Last month, I picked up Starfire 1 with little knowledge of her character and thoroughly enjoyed it. That issue ended with a hurricane hitting the small town she recently moved to, promising to follow up a purely character focused issue with some action. Oh boy is there action in this issue, with all but the last three pages taking place in the middle of the storm.
Starfire 2, written by Amanda Conner and Jimmy Palmiotti, is probably my favourite comic of the week. Even though Kori spends most of the issue flying around and saving people from the harsh winds, there’s still plenty of room for the character development and humour that made the first issue so delightful. One great character moment is when Starfire’s empathy overrides her common sense and she delays the sheriff’s rescue mission to save a pet bird, by threatening to crash through the SWAT tank’s roof if she doesn’t stop. My personal favourite moment with is the nutjob she rescues from taking a bath. While she carries him to a safe location, he talks about Sun Gods and being embraced by “The Holy One”. Kori’s reaction is priceless.
Even though there are only 3 pages after the storm, there’s a fair amount of character and story development here. Starfire touches on how her powers work to a coastguard worker she rescued. The next development leads to a minor complaint though. In the first issue, she moved into a trailer park and met a normal family. The hurricane destroyed her trailer, making me wonder if there was a point to the trailer in the first place. She’s clearly saddened about it and you feel for her, but she didn’t even have time to settle in. This is a minor complaint and it might just be me, but I would have preferred Starfire to stay there at least a few more issues before she had to move. Also I’m not sure how realistic it is for a “hurricane” to only hit a coastal town for a few hours. Maybe this is ignorance coming from living inland, but don’t hurricanes usually last for days after hitting the coast? The comic calls the storm “Hurricane Betty” so it’s hard to work around. A storm that lasts several hours does serve the story though.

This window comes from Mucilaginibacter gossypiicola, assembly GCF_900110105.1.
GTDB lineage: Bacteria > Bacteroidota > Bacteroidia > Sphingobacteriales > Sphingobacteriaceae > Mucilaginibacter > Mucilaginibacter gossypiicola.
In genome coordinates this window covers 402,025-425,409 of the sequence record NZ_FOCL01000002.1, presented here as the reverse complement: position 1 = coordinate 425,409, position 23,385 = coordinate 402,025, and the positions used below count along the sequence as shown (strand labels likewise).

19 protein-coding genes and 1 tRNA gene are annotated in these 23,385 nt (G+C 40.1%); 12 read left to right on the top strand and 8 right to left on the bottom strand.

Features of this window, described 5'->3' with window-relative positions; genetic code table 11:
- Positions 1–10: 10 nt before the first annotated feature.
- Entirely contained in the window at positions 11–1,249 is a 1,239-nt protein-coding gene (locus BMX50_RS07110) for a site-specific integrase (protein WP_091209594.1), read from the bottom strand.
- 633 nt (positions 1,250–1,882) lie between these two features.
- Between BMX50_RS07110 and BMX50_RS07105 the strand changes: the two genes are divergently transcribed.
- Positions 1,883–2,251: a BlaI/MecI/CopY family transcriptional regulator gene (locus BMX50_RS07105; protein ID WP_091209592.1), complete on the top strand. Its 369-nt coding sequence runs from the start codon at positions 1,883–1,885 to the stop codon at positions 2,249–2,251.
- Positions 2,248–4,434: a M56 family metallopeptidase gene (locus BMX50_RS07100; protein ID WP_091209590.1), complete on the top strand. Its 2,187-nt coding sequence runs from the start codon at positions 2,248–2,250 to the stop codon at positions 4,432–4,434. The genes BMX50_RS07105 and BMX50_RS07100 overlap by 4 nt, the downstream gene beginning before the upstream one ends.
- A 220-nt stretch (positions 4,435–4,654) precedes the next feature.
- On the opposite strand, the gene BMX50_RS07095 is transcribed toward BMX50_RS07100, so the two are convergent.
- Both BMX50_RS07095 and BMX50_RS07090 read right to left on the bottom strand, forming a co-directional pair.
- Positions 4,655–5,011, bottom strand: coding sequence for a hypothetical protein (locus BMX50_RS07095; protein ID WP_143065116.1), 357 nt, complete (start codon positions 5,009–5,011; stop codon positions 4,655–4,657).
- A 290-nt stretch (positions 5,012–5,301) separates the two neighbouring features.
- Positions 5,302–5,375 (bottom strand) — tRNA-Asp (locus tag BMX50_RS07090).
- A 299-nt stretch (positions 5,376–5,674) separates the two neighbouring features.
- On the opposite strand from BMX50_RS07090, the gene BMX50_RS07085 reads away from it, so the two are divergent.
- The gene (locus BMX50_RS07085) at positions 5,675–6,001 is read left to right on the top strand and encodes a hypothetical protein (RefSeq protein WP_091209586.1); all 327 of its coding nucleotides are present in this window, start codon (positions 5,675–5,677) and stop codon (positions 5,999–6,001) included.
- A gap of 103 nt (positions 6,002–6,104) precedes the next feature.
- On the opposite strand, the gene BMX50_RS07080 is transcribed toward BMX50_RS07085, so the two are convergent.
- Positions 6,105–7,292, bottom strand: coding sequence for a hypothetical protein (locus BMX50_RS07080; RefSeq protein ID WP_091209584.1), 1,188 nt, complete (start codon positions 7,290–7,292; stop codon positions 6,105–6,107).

The art by Emanuela Lupacchino is great. The detail in the storm is impressive, with trees swaying in the wind and raindrops bouncing off people. Facial expressions portray a wide range of emotions, be it the terror in civilian’s eyes, Starfire and the sheriff’s determination while rescuing people, or Starfire’s confusion when meeting the nutjob. Her striking a pose while blasting a radio tower off of a vehicle is a nice touch. Like the first issue, my favourite feature of the art is the thought box images whenever Kori hears an Earth expression she’s unfamiliar with. This time however, I won’t spoil those.
Two issues in and I’m hooked on this series, even with my complaints. The writing is fun, the art is fantastic and the cliffhanger promises that Starfire will be fighting a supervillain soon. Since I’m not a Starfire expert I’m not sure if her fans will enjoy this take on the character, but anyone looking for a female-led title to replace the cancelled Supergirl should look no further.
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